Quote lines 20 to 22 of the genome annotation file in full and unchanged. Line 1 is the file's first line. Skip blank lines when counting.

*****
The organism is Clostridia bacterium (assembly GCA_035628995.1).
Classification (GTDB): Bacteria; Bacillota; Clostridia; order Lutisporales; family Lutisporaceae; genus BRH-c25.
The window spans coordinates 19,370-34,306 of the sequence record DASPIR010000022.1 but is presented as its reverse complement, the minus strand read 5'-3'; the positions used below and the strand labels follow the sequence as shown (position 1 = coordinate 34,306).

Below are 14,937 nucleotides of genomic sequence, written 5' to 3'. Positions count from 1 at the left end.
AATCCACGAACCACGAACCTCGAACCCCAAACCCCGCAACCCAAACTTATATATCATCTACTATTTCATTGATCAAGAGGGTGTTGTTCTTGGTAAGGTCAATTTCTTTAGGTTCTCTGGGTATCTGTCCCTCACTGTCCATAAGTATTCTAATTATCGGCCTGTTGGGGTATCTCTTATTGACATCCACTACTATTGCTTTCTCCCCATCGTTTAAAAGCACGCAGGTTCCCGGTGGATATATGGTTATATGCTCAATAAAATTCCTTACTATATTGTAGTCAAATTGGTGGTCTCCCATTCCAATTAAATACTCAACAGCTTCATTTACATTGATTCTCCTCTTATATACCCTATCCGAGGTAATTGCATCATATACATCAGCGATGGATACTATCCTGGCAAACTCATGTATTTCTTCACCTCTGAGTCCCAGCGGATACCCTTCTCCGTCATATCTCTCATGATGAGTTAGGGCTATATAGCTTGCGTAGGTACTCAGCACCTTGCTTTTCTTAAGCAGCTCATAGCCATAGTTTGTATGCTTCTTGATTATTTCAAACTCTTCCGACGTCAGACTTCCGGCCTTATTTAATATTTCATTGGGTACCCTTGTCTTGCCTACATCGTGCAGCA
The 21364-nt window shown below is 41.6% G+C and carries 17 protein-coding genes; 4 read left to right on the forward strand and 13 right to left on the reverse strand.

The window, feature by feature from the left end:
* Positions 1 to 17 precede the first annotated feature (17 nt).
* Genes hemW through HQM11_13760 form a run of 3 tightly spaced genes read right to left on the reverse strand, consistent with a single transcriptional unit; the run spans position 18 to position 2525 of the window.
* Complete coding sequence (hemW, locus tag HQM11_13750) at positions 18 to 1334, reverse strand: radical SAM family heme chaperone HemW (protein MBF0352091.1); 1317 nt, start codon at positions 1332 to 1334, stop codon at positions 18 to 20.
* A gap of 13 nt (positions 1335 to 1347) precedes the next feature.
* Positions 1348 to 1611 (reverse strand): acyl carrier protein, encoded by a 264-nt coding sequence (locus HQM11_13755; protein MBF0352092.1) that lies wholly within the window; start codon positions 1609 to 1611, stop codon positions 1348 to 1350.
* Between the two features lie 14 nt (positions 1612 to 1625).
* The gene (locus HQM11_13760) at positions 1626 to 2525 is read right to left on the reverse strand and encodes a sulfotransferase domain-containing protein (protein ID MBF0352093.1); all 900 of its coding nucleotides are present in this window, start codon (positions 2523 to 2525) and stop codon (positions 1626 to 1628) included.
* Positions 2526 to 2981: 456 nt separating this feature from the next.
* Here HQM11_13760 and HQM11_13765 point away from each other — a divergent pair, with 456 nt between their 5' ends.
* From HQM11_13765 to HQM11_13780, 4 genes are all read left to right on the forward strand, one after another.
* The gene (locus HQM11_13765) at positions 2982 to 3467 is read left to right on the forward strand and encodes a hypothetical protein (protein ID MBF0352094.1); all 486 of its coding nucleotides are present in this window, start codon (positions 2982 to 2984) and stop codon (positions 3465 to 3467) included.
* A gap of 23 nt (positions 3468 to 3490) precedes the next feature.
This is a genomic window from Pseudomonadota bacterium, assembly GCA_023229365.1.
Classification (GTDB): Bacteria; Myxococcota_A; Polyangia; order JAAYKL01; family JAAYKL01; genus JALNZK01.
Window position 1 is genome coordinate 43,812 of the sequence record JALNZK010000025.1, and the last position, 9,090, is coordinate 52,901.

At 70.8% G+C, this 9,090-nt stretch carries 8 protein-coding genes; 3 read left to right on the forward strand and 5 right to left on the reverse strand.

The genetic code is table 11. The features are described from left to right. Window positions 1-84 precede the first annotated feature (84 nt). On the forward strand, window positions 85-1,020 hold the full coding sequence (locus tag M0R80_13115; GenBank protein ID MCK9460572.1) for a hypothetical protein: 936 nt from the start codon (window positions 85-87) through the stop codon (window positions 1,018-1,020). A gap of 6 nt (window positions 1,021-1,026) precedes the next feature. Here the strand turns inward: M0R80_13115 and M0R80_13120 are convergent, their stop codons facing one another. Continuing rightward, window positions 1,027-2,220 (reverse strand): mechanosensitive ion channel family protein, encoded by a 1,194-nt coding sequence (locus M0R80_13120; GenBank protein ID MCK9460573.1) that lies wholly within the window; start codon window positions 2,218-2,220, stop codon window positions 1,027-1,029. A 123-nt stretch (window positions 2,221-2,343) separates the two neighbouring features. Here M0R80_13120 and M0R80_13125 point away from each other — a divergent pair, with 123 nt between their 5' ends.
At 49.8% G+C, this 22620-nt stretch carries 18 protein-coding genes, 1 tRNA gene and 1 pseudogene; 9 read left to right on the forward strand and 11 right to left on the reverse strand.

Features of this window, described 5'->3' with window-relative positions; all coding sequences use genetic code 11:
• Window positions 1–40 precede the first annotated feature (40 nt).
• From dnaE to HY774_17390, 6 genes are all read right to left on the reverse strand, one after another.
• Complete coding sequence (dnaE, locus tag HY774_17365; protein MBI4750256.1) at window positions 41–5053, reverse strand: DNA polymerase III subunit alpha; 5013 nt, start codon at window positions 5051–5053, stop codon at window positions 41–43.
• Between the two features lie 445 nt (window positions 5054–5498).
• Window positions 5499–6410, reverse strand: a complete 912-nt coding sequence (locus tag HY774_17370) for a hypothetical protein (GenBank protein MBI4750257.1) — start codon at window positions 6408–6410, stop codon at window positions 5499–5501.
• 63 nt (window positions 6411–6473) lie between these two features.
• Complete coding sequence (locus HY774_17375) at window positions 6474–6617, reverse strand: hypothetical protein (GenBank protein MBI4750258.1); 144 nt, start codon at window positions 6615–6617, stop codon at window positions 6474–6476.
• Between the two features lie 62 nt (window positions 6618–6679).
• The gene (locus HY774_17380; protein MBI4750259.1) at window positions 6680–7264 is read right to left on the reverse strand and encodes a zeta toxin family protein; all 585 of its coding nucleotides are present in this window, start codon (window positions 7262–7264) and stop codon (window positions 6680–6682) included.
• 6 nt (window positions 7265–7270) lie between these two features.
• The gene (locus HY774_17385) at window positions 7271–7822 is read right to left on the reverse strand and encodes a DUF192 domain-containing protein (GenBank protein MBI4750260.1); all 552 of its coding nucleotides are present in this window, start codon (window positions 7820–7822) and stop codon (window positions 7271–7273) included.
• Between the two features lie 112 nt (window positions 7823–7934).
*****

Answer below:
This is a genomic window from Pseudomonadota bacterium, assembly GCA_023229365.1.
Classification (GTDB): Bacteria; Myxococcota_A; Polyangia; order JAAYKL01; family JAAYKL01; genus JALNZK01.
Window position 1 is genome coordinate 43,812 of the sequence record JALNZK010000025.1, and the last position, 9,090, is coordinate 52,901.